What's Your Childbirth Acronym IQ?Pregnancy
It has become increasingly important for everyone to do their research into the available medical treatments and alternative options for any given procedure, but this is especially imperative in pregnant women. The impossibility of learning everything you need to know about the common interventions during prenatal appointments is high, but also because the standards of care vary, not only between hospitals but also between caregivers.
One of the most valuable tools taught to parents in childbirth education classes today is how to necessitate decision-making. How does one utilize the right of informed consent before any treatment or procedure? Using the acronym B.R.A.I.N. helps women and their support people to understand the recommendations of the health care provider when deciding on the possibility of consenting to medical interventions.
Benefits: How does the recommended course of action or suggestion help me, my baby or my labour?
Risks: How does the recommended course of action or suggestion affect me, my baby or my labour? What other procedures may follow?
Alternatives: Are there any other options that I could consider? What are their benefits and risks?
Intuition: What is my gut feeling about consenting to this course of action or suggestion? How does my partner feel?
Nothing: What would be the consequence if I choose to say no or opt to wait?
By asking these questions, women and their partners work collaboratively with medical staff and can increase their confidence in labour when making informed choices about care. Effective communication is one of the key components to having a positive birth experience.
But this is not the only tool that can aid in increasing satisfaction during childbirth. While B.R.A.I.N. is a relatively known decision-making tool, not many know about utilizing B.R.E.A.T.H.E as a tool for coping with pain in labour.
In prenatal classes, you will be taught many types of comfort techniques, positional changes, breathing methods, and calming rituals. Often, these are foreign ways of coping with pain for many people. Understanding how your body naturally responds and reacts to stress and exertion is often a better approach. When people are under duress, they often revert to what they know or normally do. Using the acronym B.R.E.A.T.H.E. helps women and their partners to understand what their usual reactions are in dealing with discomfort and anxiety.
Breath: What is your breathing like when you are trying to relax? What pattern do you use now when you exercise? Do you take slow deep breaths? Do you hyperventilate? Hold your breath? Other?
Relaxation: What works for you to relax now? Mentally starting at your head and relaxing each body part? Touch? Movement? Sound? Hydrotherapy? Isolation? Other?
Emotion: What kind of emotional support are you hoping for in labour? Quiet, hand holding? A staunch supporter for your wishes? Kind, encouraging words? Validation? Reassurance? Other?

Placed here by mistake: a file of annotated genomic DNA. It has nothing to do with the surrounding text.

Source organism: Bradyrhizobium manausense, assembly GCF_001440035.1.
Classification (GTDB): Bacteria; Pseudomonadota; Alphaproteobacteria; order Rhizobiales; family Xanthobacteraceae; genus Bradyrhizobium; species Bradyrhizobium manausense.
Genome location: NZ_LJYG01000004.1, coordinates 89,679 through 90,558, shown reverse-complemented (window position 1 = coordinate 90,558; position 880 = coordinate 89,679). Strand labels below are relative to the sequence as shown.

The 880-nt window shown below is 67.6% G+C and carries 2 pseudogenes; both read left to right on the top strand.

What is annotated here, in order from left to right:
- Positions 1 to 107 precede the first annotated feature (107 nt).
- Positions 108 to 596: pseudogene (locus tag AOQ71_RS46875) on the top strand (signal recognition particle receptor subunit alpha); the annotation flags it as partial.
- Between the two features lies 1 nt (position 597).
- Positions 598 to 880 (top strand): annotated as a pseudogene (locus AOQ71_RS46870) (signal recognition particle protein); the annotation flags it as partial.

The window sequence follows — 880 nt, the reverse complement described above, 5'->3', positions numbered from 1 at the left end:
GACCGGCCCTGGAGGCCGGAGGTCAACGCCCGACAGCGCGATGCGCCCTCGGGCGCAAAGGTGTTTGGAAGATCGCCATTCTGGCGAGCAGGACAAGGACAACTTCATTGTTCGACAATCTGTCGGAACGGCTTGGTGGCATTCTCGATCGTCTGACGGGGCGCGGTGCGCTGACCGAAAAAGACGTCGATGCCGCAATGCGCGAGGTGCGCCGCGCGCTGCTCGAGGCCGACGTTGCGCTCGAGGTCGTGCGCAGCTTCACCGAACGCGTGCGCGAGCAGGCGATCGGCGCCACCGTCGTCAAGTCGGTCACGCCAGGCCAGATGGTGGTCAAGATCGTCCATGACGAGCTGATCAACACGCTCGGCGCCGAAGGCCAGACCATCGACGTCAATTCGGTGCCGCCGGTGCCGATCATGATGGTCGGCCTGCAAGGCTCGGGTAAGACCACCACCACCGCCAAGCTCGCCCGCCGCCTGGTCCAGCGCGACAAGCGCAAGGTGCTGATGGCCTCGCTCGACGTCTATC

Activity: What kind of positions do you see yourself using? Being on a birth ball? Slow dancing? Rocking? Walking? Being on your hands and knees? Other?
Touch: Where, how, and if you want to be massaged in labour may change but what feels good right now? Hand, feet, shoulder, or head massage? Lower back pressure? Hip squeezes? Hair brushing? Other?
Hearing: How important is it for you to be heard by your medical staff? Your partner? Your other support people? Do you want a quiet environment? Do you want particular music or sounds? Discreet talking?
Environment: What is important to you about your surroundings, in addition to what you will be hearing? What do you want to see? What do you want to taste? What can you feel? What do you want to smell? What helps when you’re hot? Cold?
Every woman will have her own variation of what is comfortable or the most natural response, but most women seem to revolve around a few key features that can be adjusted as she labours. Discover how you respond to everyday stress and anxiety and apply that knowledge with your partner in your birth experience. Test out what you learned in prenatal class to see if those tools and techniques feel right for you. There is no right or wrong way to labour!
Do you think these easy-to-remember acronyms would be useful for you? There are several other acronyms that are taught in our Elite Doula Group childbirth education classes. The benefit of our prenatal series is the course is taught privately in your home and at your convenience. If you are looking for fun, interactive prenatal classes that cater to your learning style and comfort, give us a call!
Loree Siermachesky is a certified labour doula, pre-certified postpartum doula, certified Lamaze childbirth educator, certified breastfeeding counselor, certified placenta encapsulation specialist and a certified car seat technician. She has had the honour of attending over 1400 births in the last 20 years and is one of Alberta's most prominent doulas. She is well-known within the international doula community and greatly respected by the medical providers in Medicine Hat, Lethbridge, Brooks, Taber, and Calgary. Her original business, Special Deliveries Doula Services, won the Medicine Hat Chamber of Commerce Small Business of the Year in 2013 and she was nominated as a Women in Business Inspire Award recipient in 2016. She is excited to expand her service area with Elite Doula Group Inc. into all parts of southern Alberta.